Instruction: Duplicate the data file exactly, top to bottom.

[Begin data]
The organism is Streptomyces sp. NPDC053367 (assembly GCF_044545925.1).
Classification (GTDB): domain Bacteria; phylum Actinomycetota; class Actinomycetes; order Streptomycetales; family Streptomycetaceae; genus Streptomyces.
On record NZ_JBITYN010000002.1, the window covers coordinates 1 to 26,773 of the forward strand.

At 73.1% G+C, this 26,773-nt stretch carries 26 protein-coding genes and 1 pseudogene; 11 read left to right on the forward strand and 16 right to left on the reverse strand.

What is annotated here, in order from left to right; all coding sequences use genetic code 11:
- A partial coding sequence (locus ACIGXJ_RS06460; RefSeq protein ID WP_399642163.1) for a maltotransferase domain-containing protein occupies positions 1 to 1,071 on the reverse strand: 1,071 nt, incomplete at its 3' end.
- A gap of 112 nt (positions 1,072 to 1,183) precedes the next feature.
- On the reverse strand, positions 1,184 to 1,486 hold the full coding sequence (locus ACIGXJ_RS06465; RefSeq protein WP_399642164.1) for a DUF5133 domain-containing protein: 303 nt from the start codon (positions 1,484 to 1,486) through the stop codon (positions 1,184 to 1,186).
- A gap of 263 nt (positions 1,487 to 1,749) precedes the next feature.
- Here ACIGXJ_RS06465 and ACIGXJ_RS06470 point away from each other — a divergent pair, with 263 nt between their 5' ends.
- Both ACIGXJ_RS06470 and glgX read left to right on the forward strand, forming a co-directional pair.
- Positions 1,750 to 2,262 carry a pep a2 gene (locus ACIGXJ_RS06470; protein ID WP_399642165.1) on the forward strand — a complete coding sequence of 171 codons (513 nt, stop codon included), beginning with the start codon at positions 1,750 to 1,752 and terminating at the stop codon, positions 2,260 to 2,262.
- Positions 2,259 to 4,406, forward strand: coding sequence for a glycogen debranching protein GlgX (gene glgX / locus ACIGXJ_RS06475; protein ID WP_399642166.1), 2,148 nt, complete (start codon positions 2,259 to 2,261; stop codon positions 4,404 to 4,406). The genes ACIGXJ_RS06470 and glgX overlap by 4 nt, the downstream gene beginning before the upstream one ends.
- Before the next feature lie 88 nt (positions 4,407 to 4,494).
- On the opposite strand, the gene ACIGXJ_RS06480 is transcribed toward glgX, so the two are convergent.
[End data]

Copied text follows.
The organism is Streptomyces sp. NPDC053367 (assembly GCF_044545925.1).
Classification (GTDB): domain Bacteria; phylum Actinomycetota; class Actinomycetes; order Streptomycetales; family Streptomycetaceae; genus Streptomyces.
On record NZ_JBITYN010000002.1, the window covers coordinates 1 to 26,773 of the forward strand.

At 73.1% G+C, this 26,773-nt stretch carries 26 protein-coding genes and 1 pseudogene; 11 read left to right on the forward strand and 16 right to left on the reverse strand.

What is annotated here, in order from left to right; all coding sequences use genetic code 11:
- A partial coding sequence (locus ACIGXJ_RS06460; RefSeq protein ID WP_399642163.1) for a maltotransferase domain-containing protein occupies positions 1 to 1,071 on the reverse strand: 1,071 nt, incomplete at its 3' end.
- A gap of 112 nt (positions 1,072 to 1,183) precedes the next feature.
- On the reverse strand, positions 1,184 to 1,486 hold the full coding sequence (locus ACIGXJ_RS06465; RefSeq protein WP_399642164.1) for a DUF5133 domain-containing protein: 303 nt from the start codon (positions 1,484 to 1,486) through the stop codon (positions 1,184 to 1,186).
- A gap of 263 nt (positions 1,487 to 1,749) precedes the next feature.
- Here ACIGXJ_RS06465 and ACIGXJ_RS06470 point away from each other — a divergent pair, with 263 nt between their 5' ends.
- Both ACIGXJ_RS06470 and glgX read left to right on the forward strand, forming a co-directional pair.
- Positions 1,750 to 2,262 carry a pep a2 gene (locus ACIGXJ_RS06470; protein ID WP_399642165.1) on the forward strand — a complete coding sequence of 171 codons (513 nt, stop codon included), beginning with the start codon at positions 1,750 to 1,752 and terminating at the stop codon, positions 2,260 to 2,262.
- Positions 2,259 to 4,406, forward strand: coding sequence for a glycogen debranching protein GlgX (gene glgX / locus ACIGXJ_RS06475; protein ID WP_399642166.1), 2,148 nt, complete (start codon positions 2,259 to 2,261; stop codon positions 4,404 to 4,406). The genes ACIGXJ_RS06470 and glgX overlap by 4 nt, the downstream gene beginning before the upstream one ends.
- Before the next feature lie 88 nt (positions 4,407 to 4,494).
- On the opposite strand, the gene ACIGXJ_RS06480 is transcribed toward glgX, so the two are convergent.